Posts Tagged: Mac


13
May 11

Critical Flash Player Update Plugs 11 Holes

Adobe has released another batch of security updates for its ubiquitous Flash Player software. This “critical” patch fixes at least 11 vulnerabilities, including one that reports suggest is being exploited in targeted email attacks.

In the advisory that accompanies this update, Adobe said “there are reports of malware attempting to exploit one of the vulnerabilities, CVE-2011-0627, in the wild via a Flash (.swf) file embedded in a Microsoft Word (.doc) or Microsoft Excel (.xls) file delivered as an email attachment targeting the Windows platform. However, to date, Adobe has not obtained a sample that successfully completes an attack.”

The vulnerabilities exist in Flash versions 10.2.159.1 and earlier for Windows, Mac, Linux and Solaris. To learn which version of Flash you have, visit this link. The new version for most platforms is 10.3.181.14; Android users should upgrade to Flash Player 10.3.185.21 available by browsing to the Android Marketplace on an Android phone; Google appears to have updated Chrome users automatically with this version of Flash back on May 6 (Chrome versions 11.0.696.68 and later have the newest Flash version).

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30
Mar 11

Test Your Browser’s Patch Status

With new security updates from vendors like Adobe, Apple and Java coming out on a near-monthly basis, keeping your Web browser patched against the latest threats can be an arduous, worrisome chore. But a new browser plug-in from security firm Qualys makes it quick and painless to identify and patch outdated browser components.

Qualys Browser Check plug-inThe Qualys BrowserCheck plug-in works across multiple browsers — including Internet Explorer, Firefox, Chrome and Opera, on multiple operating systems. Install the plug-in, restart the browser, click the blue “Scan Now” button, and the results should let you know if there are any security or stability updates available for your installed plug-ins (a list of the plug-ins and add-ons that this program can check is available here). Clicking the blue “Fix It” button next to each action item listed fetches the appropriate installer from the vendor’s site and prompts you to download and install it. Re-scan as needed until the browser plug-ins are up to date.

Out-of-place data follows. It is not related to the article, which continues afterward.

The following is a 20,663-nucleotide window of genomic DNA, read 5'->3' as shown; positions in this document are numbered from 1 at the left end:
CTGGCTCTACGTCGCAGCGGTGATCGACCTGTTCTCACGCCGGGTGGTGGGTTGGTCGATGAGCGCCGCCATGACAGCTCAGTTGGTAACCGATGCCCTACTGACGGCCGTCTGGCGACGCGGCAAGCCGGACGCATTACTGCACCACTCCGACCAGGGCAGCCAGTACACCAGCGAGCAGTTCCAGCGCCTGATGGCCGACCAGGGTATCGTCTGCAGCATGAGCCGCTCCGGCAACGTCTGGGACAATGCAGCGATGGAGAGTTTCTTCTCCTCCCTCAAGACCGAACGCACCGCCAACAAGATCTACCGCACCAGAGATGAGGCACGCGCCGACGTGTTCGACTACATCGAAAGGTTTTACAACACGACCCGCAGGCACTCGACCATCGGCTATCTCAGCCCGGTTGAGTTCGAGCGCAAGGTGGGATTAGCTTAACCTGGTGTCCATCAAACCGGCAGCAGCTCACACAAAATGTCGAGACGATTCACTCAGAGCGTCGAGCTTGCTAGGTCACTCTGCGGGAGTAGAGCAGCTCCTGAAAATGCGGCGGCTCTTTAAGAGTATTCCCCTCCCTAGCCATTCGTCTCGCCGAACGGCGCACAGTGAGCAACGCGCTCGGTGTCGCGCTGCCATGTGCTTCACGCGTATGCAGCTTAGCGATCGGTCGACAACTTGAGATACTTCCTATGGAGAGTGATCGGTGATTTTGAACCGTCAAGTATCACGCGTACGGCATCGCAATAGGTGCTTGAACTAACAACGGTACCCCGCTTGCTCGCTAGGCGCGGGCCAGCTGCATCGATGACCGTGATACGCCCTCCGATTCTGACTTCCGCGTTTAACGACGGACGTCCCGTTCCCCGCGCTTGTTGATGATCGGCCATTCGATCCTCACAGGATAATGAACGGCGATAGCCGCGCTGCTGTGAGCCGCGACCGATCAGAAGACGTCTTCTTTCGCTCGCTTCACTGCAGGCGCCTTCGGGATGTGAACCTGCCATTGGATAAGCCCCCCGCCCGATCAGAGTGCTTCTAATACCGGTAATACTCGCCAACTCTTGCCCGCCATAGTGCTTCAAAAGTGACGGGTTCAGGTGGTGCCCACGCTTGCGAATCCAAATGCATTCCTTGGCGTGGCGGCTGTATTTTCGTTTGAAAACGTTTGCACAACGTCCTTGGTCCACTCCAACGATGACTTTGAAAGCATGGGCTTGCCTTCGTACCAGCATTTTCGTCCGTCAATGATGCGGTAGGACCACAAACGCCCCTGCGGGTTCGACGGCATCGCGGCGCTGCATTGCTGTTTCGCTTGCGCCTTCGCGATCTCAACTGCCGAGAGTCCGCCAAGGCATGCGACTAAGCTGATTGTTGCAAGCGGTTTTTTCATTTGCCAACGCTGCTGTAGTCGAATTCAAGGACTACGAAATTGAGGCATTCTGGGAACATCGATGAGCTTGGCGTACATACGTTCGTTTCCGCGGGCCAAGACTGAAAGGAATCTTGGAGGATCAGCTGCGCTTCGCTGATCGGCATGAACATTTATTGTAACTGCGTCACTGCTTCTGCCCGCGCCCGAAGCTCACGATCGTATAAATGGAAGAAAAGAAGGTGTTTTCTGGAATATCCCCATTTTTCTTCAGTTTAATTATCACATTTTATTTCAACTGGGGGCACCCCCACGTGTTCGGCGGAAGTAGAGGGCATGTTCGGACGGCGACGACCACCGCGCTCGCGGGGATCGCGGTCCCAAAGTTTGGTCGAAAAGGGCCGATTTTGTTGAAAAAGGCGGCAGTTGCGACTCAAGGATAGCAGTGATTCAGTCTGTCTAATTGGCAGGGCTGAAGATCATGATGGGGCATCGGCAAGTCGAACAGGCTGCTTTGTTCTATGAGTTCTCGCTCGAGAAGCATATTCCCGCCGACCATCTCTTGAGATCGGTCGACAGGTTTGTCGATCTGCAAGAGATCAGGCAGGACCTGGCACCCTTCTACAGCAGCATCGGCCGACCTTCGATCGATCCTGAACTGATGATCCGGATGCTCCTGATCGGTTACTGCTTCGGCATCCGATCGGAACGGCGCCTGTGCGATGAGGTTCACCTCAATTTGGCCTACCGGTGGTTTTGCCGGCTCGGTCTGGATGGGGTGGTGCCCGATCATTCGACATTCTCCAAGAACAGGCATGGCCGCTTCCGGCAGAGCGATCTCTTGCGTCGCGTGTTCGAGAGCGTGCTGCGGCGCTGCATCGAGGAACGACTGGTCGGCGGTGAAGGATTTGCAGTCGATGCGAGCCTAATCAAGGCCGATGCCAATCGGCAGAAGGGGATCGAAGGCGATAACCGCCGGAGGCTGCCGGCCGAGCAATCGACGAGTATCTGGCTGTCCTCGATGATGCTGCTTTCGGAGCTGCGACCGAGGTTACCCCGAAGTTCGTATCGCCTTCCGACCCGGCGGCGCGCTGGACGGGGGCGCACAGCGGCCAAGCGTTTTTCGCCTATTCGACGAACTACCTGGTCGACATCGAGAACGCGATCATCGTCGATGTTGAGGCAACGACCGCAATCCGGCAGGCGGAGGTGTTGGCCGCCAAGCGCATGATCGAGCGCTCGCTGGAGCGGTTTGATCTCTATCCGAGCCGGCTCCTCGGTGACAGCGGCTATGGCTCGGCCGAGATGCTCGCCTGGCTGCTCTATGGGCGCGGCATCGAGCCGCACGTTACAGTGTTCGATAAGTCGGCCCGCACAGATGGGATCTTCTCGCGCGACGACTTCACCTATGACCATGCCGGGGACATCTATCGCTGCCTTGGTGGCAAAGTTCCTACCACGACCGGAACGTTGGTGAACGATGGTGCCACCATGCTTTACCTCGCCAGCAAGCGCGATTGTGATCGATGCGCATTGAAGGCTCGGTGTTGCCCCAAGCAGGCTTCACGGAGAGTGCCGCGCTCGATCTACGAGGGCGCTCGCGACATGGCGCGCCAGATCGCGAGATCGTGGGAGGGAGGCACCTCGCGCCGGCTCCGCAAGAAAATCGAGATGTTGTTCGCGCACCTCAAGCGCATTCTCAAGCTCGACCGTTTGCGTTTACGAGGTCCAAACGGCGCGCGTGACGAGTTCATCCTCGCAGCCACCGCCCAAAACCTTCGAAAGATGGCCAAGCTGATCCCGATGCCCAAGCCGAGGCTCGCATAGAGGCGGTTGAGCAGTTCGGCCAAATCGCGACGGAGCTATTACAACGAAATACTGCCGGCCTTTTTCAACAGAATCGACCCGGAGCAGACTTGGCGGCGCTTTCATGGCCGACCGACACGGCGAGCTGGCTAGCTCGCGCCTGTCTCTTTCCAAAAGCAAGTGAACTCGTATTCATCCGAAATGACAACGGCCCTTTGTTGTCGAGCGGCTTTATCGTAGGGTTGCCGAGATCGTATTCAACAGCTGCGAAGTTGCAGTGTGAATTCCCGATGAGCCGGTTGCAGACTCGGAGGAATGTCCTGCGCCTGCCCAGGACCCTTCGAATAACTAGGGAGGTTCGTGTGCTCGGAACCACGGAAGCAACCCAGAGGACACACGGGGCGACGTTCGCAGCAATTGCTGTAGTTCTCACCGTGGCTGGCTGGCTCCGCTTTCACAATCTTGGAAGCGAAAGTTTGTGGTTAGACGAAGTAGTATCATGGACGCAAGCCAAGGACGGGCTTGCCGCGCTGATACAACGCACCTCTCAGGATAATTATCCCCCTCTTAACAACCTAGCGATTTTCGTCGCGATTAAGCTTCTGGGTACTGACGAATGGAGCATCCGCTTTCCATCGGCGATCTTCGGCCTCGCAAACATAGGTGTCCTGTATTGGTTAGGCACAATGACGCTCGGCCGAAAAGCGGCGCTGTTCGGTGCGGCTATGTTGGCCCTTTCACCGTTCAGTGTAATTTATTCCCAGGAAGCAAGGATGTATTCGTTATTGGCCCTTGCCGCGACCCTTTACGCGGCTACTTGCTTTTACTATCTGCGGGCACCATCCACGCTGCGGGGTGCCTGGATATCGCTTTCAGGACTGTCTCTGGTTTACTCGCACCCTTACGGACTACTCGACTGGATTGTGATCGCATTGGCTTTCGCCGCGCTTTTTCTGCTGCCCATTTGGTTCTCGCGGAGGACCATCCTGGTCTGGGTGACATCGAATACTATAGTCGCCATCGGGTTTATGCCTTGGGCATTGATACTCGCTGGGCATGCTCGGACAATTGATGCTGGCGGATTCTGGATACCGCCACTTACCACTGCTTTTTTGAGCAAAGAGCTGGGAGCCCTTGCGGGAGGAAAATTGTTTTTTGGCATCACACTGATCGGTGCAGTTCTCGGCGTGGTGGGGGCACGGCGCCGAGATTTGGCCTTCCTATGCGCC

Secunia has long had a very similar capability built into its free Personal Software Inspector program, but I realize not everyone wants to install a new program + Windows service to stay abreast of the latest patches (Secunia also offers a Web-based scan, but it requires Java, a plug-in that I have urged users to ditch if possible). The nice thing about Qualys’ plug-in approach is that it works not only on Windows, but also on Mac and Linux machines. On Windows 64-bit systems, only the 32-bit version of Internet Explorer is supported, and the plug-in thankfully nudges IE6 and IE7 users to upgrade to at least IE8.

Having the latest browser updates in one, easy-to-manage page is nice, but remember that the installers you download may by default come with additional programs bundled by the various plug-in makers. For example, when I updated Adobe’s Shockwave player on my test machine, the option to install  Registry Mechanic was pre-checked. The same thing happened when I went to update my Foxit Reader plug-in, which wanted to set Ask.com as my default search provider, set ask.com as my home page, and have the Foxit toolbar added.


8
Aug 10

Foxit Fix for “Jailbreak” PDF Flaw

One of the more interesting developments over the past week has been the debut of jailbreakme.com, a Web site that allows Apple customers to jailbreak their devices merely by visiting the site with their iPhone, iPad or iTouch. Researchers soon learned that the page leverages two previously unknown security vulnerabilities in the PDF reader functionality built into Apple’s iOS4.

Adobe was quick to issue a statement saying that the flaws were in Apple’s software and did not exist in its products. Interestingly, though, this same attack does appear to affect Foxit Reader, a free PDF reader that I often recommend as an alternative to Adobe.